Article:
Women, especially those with heavy menstrual periods, are at risk of iron deficiency. Iron is essential for transporting oxygen in the blood. Symptoms may include fatigue, weakness, and pallor.
Calcium is crucial for bone health, and women are at a higher risk of developing osteoporosis. Inadequate calcium intake may lead to brittle bones. Good sources of calcium include dairy products, leafy greens, and fortified foods.
Vitamin D is essential for bone health and immune function. Women with limited sun exposure or those who live in northern latitudes may be at risk. Vitamin D can be obtained from sunlight, fortified foods, and supplements.
B12 is important for red blood cell formation and neurological function. Deficiency can be more common in women who follow a vegetarian or vegan diet, as B12 is primarily found in animal products.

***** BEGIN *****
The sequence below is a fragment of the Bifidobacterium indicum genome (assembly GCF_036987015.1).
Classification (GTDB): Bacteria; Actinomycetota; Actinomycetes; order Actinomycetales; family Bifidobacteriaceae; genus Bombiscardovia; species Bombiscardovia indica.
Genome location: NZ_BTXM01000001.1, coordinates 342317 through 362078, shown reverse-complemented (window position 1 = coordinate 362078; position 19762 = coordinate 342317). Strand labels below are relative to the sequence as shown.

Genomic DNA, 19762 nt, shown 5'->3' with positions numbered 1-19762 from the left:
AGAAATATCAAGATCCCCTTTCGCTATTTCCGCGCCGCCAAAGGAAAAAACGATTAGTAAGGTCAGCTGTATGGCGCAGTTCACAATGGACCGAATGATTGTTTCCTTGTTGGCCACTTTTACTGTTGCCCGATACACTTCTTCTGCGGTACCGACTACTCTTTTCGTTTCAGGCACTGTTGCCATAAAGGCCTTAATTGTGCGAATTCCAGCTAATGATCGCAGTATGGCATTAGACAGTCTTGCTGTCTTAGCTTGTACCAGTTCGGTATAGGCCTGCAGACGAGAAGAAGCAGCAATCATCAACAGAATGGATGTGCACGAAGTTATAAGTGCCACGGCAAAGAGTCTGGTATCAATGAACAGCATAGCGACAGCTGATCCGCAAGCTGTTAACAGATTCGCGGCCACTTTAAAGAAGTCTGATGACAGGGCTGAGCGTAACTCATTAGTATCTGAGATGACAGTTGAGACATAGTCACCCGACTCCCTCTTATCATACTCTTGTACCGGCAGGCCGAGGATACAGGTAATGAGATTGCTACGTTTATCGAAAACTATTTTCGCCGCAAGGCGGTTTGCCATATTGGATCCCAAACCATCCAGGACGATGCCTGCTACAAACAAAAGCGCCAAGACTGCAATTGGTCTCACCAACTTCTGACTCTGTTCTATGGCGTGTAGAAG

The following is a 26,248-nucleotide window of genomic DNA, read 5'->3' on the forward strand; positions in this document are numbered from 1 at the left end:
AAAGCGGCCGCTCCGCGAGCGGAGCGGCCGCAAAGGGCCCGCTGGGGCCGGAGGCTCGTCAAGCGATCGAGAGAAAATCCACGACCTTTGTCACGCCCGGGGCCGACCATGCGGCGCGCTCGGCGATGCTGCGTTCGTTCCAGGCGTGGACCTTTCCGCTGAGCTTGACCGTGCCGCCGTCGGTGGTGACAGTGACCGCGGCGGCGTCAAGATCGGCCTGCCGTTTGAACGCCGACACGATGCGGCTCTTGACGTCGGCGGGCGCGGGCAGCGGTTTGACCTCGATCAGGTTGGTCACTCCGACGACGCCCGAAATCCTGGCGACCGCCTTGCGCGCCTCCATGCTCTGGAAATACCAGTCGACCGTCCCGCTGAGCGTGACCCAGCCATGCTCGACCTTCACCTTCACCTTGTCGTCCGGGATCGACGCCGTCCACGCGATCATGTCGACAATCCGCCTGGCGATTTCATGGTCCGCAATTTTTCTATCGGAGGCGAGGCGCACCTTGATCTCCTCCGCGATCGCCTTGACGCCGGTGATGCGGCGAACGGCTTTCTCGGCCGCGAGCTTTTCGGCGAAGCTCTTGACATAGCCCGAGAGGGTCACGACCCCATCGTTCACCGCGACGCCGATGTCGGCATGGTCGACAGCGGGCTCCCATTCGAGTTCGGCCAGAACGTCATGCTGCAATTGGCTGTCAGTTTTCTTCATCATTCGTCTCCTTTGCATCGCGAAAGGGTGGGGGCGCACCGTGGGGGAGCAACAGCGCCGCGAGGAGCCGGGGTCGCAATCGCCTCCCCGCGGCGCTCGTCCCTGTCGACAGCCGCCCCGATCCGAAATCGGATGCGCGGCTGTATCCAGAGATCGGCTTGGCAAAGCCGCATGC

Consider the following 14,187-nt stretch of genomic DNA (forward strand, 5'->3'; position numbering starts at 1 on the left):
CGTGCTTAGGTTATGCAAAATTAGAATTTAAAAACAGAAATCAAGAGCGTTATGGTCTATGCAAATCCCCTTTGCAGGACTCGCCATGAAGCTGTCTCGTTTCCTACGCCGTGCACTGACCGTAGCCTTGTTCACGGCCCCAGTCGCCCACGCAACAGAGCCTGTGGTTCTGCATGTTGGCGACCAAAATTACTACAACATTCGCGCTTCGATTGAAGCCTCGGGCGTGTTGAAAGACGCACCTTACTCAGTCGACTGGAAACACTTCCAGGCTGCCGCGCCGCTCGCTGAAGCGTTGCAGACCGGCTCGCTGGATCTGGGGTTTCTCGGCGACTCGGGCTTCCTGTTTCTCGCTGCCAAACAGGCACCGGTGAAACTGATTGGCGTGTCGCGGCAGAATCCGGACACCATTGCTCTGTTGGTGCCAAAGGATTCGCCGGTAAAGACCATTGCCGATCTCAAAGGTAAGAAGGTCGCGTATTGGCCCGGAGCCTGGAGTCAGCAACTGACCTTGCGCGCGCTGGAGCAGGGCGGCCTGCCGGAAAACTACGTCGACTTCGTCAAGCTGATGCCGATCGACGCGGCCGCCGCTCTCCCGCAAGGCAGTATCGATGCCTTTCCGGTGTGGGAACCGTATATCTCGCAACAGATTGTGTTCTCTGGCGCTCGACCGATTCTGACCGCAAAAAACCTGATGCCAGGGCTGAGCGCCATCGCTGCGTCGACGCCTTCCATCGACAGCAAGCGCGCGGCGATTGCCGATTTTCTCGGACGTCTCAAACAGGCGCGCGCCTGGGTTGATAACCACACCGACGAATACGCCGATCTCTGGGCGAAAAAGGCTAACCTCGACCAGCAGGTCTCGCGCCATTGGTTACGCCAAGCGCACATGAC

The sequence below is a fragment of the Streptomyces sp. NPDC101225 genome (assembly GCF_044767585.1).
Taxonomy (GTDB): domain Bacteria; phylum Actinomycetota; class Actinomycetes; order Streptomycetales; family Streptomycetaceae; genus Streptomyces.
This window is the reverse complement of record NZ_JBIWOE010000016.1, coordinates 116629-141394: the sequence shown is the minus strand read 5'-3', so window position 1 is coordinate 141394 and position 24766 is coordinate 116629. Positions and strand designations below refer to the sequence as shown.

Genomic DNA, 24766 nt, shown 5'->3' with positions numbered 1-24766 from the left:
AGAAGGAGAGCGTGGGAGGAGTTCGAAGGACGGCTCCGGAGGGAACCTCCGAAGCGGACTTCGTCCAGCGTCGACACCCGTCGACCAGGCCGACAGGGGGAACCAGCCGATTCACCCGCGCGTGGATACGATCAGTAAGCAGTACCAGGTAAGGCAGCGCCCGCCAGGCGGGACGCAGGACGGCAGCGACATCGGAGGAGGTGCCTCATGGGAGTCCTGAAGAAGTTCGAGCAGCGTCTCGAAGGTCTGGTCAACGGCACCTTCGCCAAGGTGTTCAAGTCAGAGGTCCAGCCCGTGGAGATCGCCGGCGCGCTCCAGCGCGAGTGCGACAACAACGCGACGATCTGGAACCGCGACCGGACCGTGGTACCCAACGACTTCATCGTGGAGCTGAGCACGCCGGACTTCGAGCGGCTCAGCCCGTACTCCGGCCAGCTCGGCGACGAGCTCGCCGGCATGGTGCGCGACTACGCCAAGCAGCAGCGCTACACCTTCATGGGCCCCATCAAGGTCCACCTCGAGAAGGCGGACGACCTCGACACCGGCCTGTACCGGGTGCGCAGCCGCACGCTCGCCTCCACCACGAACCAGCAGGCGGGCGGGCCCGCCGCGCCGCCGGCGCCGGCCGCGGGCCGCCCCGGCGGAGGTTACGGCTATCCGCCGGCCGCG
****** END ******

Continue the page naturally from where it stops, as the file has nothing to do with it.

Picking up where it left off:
Folate, or vitamin B9, is crucial for DNA synthesis and fetal development during pregnancy. Women of childbearing age should ensure adequate folate intake to prevent neural tube defects in newborns. Good sources include leafy greens and fortified grains.
Omega-3 fatty acids, particularly EPA and DHA, are important for heart and brain health. Women who don't consume fatty fish regularly may be at risk. Omega-3 supplements or plant-based sources like flaxseeds and walnuts can be beneficial.
Magnesium is involved in various bodily functions, including muscle and nerve function, and bone health. Some women may not get enough magnesium from their diet, and deficiency can lead to muscle cramps, fatigue, and abnormal heart rhythms.
Iodine is essential for thyroid function, and deficiency can lead to thyroid-related issues. Pregnant women, in particular, should ensure sufficient iodine intake for the proper development of the baby's brain.